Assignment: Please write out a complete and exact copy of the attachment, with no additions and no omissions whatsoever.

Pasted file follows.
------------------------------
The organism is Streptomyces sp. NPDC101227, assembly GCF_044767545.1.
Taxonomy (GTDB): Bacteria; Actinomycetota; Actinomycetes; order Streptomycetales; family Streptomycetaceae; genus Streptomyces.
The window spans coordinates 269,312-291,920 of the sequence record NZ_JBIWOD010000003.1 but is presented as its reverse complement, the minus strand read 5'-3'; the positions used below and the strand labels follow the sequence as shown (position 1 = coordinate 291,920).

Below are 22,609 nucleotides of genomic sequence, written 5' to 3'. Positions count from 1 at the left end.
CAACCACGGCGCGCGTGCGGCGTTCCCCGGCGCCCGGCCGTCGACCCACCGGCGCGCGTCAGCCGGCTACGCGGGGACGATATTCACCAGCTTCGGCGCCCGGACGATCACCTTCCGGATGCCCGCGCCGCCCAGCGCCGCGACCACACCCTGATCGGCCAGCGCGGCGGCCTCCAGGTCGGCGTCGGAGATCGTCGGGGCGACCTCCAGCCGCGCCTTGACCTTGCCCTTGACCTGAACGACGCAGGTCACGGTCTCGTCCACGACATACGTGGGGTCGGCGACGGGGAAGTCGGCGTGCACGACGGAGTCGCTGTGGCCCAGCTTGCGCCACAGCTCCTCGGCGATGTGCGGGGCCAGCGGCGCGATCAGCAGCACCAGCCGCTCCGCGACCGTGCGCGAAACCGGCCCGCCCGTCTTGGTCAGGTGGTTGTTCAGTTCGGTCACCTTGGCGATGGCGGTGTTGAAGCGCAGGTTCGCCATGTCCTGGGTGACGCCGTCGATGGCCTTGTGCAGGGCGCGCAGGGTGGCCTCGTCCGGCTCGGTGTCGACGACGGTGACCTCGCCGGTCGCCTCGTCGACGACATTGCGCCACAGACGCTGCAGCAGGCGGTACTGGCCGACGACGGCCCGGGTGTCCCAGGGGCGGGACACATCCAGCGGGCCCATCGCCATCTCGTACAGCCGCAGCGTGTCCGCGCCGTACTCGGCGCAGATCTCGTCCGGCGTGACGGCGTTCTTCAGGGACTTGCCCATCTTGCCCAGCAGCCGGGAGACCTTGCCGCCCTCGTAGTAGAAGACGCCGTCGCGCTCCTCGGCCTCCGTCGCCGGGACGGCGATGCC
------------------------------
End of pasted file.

The organism is Streptomyces sp. NPDC101227, assembly GCF_044767545.1.
Taxonomy (GTDB): Bacteria; Actinomycetota; Actinomycetes; order Streptomycetales; family Streptomycetaceae; genus Streptomyces.
The window spans coordinates 269,312-291,920 of the sequence record NZ_JBIWOD010000003.1 but is presented as its reverse complement, the minus strand read 5'-3'; the positions used below and the strand labels follow the sequence as shown (position 1 = coordinate 291,920).

Below are 22,609 nucleotides of genomic sequence, written 5' to 3'. Positions count from 1 at the left end.
CAACCACGGCGCGCGTGCGGCGTTCCCCGGCGCCCGGCCGTCGACCCACCGGCGCGCGTCAGCCGGCTACGCGGGGACGATATTCACCAGCTTCGGCGCCCGGACGATCACCTTCCGGATGCCCGCGCCGCCCAGCGCCGCGACCACACCCTGATCGGCCAGCGCGGCGGCCTCCAGGTCGGCGTCGGAGATCGTCGGGGCGACCTCCAGCCGCGCCTTGACCTTGCCCTTGACCTGAACGACGCAGGTCACGGTCTCGTCCACGACATACGTGGGGTCGGCGACGGGGAAGTCGGCGTGCACGACGGAGTCGCTGTGGCCCAGCTTGCGCCACAGCTCCTCGGCGATGTGCGGGGCCAGCGGCGCGATCAGCAGCACCAGCCGCTCCGCGACCGTGCGCGAAACCGGCCCGCCCGTCTTGGTCAGGTGGTTGTTCAGTTCGGTCACCTTGGCGATGGCGGTGTTGAAGCGCAGGTTCGCCATGTCCTGGGTGACGCCGTCGATGGCCTTGTGCAGGGCGCGCAGGGTGGCCTCGTCCGGCTCGGTGTCGACGACGGTGACCTCGCCGGTCGCCTCGTCGACGACATTGCGCCACAGACGCTGCAGCAGGCGGTACTGGCCGACGACGGCCCGGGTGTCCCAGGGGCGGGACACATCCAGCGGGCCCATCGCCATCTCGTACAGCCGCAGCGTGTCCGCGCCGTACTCGGCGCAGATCTCGTCCGGCGTGACGGCGTTCTTCAGGGACTTGCCCATCTTGCCCAGCAGCCGGGAGACCTTGCCGCCCTCGTAGTAGAAGACGCCGTCGCGCTCCTCGGCCTCCGTCGCCGGGACGGCGATGCC